I'm a sucker for a good copyright law story, as you may have surmised based on previous blog posts. I think it's because regardless of your chosen field of law, it's an area that touches your life on a regular basis. I have yet to need a divorce or criminal attorney, but I often second-guess the legal ramifications of my online actions when it comes to downloading images and music.
So here's another story about copyright law:
Amoeba Records, a music store in Los Angeles and elsewhere that allows trade-ins and sells vintage vinyl, has begun digitizing old songs and whole albums, then selling them on their Vinyl Vaults page on their website. You may be morally opposed to this activity as the original musicians and rights holders are unlikely to see a dime from the endeavor. On the other hand, you may see it as a fortuitous way for unknowns to finally get the spotlight they deserve.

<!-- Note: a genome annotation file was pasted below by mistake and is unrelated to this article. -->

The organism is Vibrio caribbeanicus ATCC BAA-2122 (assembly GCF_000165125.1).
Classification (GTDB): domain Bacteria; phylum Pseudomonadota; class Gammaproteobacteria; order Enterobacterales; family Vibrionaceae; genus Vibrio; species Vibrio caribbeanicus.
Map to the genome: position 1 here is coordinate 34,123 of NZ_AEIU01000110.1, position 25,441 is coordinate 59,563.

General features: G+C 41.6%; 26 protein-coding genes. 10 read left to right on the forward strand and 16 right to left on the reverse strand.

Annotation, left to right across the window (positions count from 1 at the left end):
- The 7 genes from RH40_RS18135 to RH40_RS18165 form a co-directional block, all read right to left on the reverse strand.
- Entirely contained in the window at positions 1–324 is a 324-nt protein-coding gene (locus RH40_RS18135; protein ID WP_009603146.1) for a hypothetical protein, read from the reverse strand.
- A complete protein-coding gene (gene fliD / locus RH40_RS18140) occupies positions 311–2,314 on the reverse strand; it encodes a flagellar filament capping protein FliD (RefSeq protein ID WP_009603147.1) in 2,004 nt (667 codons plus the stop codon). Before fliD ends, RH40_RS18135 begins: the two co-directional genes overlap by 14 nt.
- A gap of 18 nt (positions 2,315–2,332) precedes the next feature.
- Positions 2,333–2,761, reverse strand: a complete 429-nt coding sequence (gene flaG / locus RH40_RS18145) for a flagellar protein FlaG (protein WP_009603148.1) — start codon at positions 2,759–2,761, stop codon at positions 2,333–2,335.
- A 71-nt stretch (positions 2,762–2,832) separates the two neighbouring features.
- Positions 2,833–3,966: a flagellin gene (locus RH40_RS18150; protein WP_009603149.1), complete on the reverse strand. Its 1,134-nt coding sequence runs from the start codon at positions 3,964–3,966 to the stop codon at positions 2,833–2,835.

As an attorney, however, you're obligated to comply with the law on downloading illegally copied/digitized music. One facet of this story may be whether or not the works Amoeba is digitizing ever had copyright protection in the first place. Another facet concerns whether the works' copyrights have expired.